P is for Piña Cloth, One of the Most Beautiful Fabrics of Manila

P

P is for Piña fabric, a filmy fiber stripped from the Red Spanish variety of pineapple grown outside of Old Manila.  Piña fabric is well known as a lustrous, transparent cloth made from pineapple leaf fibers, which are stripped off, dried, tied together to form a continuous strand and then woven.

It is painstaking job, and not one to be relegated to machinery, as each strand of piña fiber is hand-scraped and knotted together one by one to produce a continuous strand.

Scraping a pineapple leaf to expose the fibers
Scraping a pineapple leaf to expose the fibers

“Handwoven piña cloth embroidered intricately were greatly prized then and believed to have matched, or even surpassed, the most intricate laces or other luxurious handiworks in vogue in Spain and France at the time. Piña cloth was such an important novel cloth material that in 1571, it was used to pay royal tribute or poll tax imposed on the inhabitants.

“Piña cloth weaving reached its peak of perfection in the late 18th century and in the first half of the 19th century. Piña cloth became one of the most sought after handwoven materials because it was a suitable wear to tropical climate and due to its uniqueness and beauty, it offered the most feminine and refined look in an age of elegance and romanticism. Piña cloth then was described as “one of the most beautiful fabrics of Manila . . . only used in the dress of the wealthy, being too costly for common use…”

“Philippine piña was so notable then that items like handkerchiefs, gowns and linens were considered worthy gifts for royalty. In 1862, a piña handkerchief was presented as a wedding gift to Princess Alexandra on the occasion of her marriage to Edward VII by Edward Parr, one of the moving spirits of the Manila British Community. Today, a replica of this can be found in the piña collection of the Victoria and Albert Museum in London. Other outstanding gifts to royalty and heads of state were also discovered and were said to be so well-received.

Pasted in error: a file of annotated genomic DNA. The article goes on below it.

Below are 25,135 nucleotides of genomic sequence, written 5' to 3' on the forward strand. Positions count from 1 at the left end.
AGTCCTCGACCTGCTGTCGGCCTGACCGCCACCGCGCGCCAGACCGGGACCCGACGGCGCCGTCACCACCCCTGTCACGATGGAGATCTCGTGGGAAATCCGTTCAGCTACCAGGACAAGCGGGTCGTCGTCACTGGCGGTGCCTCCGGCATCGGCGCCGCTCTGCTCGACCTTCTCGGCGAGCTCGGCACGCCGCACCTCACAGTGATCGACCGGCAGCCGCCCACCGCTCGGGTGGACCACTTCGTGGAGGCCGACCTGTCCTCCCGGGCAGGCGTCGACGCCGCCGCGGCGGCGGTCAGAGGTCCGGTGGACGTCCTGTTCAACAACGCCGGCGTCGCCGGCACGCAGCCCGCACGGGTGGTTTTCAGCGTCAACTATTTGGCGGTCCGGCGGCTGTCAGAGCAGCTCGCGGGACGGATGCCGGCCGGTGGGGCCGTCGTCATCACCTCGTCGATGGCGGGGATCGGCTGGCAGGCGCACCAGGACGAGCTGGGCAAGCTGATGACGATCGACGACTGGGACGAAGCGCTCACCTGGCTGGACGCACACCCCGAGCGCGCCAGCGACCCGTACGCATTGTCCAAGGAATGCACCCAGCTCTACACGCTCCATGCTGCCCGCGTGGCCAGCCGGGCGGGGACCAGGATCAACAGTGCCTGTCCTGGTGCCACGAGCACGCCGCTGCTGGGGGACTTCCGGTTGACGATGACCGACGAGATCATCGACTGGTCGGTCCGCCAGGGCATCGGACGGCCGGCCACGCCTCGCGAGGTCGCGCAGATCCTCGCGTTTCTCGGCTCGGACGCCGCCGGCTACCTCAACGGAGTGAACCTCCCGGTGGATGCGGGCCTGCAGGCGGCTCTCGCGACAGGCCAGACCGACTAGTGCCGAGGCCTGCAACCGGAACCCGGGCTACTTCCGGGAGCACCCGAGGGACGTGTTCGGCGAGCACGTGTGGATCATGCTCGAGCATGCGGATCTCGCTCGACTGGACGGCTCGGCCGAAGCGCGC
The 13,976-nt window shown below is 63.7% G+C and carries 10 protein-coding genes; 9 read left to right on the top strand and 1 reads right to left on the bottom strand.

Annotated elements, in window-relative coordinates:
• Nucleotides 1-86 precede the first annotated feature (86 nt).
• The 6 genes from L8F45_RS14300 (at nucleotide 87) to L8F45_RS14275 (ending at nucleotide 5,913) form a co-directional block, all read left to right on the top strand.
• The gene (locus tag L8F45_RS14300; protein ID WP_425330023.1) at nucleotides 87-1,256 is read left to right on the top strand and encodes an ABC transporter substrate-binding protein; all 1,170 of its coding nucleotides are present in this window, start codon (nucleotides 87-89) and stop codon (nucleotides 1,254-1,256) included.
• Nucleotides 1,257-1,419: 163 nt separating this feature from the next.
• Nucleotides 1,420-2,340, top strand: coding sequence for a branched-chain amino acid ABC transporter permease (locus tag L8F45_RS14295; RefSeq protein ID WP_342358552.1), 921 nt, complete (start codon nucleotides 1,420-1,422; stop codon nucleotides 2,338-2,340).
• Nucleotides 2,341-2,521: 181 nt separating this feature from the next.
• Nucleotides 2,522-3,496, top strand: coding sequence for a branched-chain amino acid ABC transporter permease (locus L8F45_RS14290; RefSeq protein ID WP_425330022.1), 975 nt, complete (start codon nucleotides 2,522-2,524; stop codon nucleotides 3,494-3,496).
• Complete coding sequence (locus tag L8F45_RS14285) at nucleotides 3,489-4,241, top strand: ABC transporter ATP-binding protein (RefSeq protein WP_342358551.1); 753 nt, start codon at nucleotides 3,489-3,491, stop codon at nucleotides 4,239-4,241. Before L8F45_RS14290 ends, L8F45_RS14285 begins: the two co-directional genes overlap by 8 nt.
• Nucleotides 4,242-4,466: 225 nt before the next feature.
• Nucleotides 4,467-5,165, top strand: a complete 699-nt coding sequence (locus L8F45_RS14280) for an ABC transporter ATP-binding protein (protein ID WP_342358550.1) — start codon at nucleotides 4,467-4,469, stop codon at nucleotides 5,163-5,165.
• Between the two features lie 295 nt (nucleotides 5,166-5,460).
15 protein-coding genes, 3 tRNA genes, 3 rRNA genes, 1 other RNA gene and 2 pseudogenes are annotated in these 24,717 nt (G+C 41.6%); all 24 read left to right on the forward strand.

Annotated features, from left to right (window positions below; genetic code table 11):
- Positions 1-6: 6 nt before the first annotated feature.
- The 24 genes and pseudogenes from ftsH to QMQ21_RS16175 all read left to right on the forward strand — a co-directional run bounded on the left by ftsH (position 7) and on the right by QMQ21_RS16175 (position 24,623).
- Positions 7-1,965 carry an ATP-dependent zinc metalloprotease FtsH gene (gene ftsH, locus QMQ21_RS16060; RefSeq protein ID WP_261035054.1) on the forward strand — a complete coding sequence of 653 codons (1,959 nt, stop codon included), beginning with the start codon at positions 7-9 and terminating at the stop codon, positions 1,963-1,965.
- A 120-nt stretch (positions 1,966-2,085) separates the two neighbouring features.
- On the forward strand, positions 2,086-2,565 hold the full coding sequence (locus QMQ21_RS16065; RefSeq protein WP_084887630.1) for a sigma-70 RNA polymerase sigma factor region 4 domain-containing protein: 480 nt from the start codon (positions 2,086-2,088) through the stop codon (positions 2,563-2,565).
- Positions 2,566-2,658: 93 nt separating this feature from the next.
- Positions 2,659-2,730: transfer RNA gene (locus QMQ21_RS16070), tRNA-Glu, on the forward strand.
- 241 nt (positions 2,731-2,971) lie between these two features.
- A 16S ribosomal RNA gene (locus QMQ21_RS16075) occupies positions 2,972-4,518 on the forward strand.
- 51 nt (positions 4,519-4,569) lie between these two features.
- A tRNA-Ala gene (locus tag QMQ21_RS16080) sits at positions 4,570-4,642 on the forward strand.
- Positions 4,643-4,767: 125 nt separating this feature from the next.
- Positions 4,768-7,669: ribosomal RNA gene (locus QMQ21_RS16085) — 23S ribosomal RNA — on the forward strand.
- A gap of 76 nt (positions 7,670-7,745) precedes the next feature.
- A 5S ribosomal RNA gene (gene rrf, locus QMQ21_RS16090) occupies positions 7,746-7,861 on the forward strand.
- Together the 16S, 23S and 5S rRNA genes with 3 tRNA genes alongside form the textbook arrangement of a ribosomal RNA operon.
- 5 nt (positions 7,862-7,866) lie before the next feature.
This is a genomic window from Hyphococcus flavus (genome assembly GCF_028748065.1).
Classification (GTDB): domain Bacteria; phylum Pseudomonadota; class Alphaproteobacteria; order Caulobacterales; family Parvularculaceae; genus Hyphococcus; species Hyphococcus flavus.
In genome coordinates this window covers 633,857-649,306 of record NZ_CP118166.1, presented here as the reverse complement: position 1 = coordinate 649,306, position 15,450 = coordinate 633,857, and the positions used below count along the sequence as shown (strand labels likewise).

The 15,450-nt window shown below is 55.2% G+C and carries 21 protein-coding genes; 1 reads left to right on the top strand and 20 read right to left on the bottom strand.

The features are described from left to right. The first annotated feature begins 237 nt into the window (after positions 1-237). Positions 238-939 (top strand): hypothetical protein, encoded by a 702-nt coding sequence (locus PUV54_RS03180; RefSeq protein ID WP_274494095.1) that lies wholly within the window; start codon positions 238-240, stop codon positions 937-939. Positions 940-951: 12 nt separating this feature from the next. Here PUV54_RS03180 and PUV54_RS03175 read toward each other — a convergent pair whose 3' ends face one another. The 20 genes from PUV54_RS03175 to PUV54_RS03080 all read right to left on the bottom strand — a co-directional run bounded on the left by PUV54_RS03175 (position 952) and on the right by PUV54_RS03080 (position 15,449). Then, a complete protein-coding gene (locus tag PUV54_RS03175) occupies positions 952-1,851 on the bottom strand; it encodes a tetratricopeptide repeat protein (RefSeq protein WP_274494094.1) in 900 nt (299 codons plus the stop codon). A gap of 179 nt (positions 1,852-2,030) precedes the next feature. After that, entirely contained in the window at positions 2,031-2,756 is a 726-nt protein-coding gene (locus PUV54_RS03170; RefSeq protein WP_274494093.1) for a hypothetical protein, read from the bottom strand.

– Via pineapple, Fiber Industry Development Authority

Piña cloth was one of the Manila’s major exports.  It was often blended with other indigenous materials like cotton, abaca or silk to produce a soft delicate-looking fabric.  When woven with silk it was called piña-silk or piña-seda.  Piña fabric even found its way in the Americas, as seen in this 1855 dress made.

20140417-074321.jpg
American ensemble of piña and silk. 1855. From the Metropolitan Museum of Art
Kerchief made of piña cloth and linen.  Early 19th century.  Metropolitan Museum of Art
Kerchief made of piña cloth and linen. Early 19th century. Metropolitan Museum of Art
Philippine baro or blouse made of piña and cotton. Early 19th century. Metropolitan Museum of Art
Philippine baro or blouse made of piña and cotton. Early 19th century. Metropolitan Museum of Art

Among the most notable uses of the piña cloth is in the national costume, specifically for the baro or blouse which Filipino women wore, and the present-day Barong Tagalog, the national dress shirt of the Filipino male.

Man's shirt made of piña cloth. Late 19th - 20th century with inscription: G. G. Arrés/1455 G. del Pilar, Manila
Man’s shirt made of piña cloth. Late 19th – 20th century with inscription: G. G. Arrés/1455 G. del Pilar, Manila

The shirt is translucent, silky and often accented with delicate embroidery. It is worn untucked, reminiscent of the way Indios, or the natives were supposed to be dressed during the Spanish colonial period to distinguish them from the Spaniards, mestizos and other non-natives.

Here is a look at how piña cloth is made, all by hand.

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8 thoughts on “P is for Piña Cloth, One of the Most Beautiful Fabrics of Manila

  1. You write in the past tense. What happened to Pina cloth? With the upsurgence of textiles made from bamboo and other fibers, I wonder if pina cloth should not make a comeback.

    1. I was torn between talking about Old Manila and the present day, so I stuck with past tense since the theme is Old Manila 🙂

      It really should make a comeback though! Have you watched the way they strip the leaf to get to the fibers? Talk about painstaking!

  2. P is for Precious Pictures, Powerful Prose. What beautiful work done with a product that men use to feed their families (farming the fruit) and women use to clothe them. Nothing wasted. How Perfectly Productive the Philippine Island People are. How Proud you must be to be a member of such a magnificent People.

  3. Thanks, Arkie! I love that video of them making it! I always wondered why we didn’t do any spinning, like wool, in the country. Turns out we don’t have to! Still painstaking, work though!

  4. That video was painful to watch. I’m hopeless at handicraft in general and particularly anything involving yarn or thread. At every step of the process I was waiting for the thread to snap or knot. Seeing all the work that goes into making that beautiful fabric, I’d be too scared to wear it. Do you own anything made of Pina cloth?

    1. I don’t think I own anything of piña at the moment! I think they’re all back home with my aunts as my mom is not into preserving the culture at all 😦 and they’re quite expensive – at least the really nice ones. Funny that it’s my ex-boyfriend, an American, who actually owned a Barong Tagalog of his own!

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